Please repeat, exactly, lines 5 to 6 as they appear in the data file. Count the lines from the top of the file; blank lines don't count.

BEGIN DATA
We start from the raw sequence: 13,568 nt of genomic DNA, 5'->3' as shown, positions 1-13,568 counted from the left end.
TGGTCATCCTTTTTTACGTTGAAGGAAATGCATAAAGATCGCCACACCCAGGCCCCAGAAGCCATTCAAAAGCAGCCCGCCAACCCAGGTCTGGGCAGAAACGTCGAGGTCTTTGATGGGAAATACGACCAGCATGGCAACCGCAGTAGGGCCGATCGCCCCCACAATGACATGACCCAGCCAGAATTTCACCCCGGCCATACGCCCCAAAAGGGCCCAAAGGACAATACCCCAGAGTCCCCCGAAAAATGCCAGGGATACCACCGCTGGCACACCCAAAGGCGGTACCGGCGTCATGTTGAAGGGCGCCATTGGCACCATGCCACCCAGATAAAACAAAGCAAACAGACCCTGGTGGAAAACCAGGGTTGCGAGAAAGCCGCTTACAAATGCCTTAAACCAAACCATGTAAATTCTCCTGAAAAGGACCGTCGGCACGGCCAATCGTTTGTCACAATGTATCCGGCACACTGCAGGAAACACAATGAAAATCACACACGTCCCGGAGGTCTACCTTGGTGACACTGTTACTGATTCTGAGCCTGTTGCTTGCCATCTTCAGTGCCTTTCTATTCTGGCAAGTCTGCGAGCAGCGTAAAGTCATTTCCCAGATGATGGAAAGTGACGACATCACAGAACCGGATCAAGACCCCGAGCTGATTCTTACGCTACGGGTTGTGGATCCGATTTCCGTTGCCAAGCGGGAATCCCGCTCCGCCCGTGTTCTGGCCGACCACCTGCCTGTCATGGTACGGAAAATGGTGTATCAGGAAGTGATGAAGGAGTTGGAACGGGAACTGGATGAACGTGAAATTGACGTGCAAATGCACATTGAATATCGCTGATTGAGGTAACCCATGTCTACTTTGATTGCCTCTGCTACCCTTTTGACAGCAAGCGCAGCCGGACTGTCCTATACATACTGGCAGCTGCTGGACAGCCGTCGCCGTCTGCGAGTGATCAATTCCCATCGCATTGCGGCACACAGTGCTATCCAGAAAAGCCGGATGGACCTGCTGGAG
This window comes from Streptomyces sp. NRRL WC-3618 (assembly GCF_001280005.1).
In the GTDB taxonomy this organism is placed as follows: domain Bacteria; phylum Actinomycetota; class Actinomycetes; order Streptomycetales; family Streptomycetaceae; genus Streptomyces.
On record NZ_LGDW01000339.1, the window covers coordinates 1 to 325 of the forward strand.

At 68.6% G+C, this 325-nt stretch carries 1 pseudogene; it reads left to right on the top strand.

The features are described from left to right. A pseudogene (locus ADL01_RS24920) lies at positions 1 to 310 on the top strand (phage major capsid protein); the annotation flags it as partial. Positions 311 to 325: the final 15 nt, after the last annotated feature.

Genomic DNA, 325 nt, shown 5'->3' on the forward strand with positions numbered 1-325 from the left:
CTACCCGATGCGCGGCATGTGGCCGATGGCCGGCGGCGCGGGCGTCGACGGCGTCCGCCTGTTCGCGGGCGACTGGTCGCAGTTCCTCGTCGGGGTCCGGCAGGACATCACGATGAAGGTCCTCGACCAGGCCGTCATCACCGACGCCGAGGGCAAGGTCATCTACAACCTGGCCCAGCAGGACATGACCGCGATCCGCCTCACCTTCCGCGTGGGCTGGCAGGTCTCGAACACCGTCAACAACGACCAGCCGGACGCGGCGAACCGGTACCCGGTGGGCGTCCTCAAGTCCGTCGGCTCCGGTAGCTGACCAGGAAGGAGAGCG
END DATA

On record NZ_LGDW01000339.1, the window covers coordinates 1 to 325 of the forward strand.

At 68.6% G+C, this 325-nt stretch carries 1 pseudogene; it reads left to right on the top strand.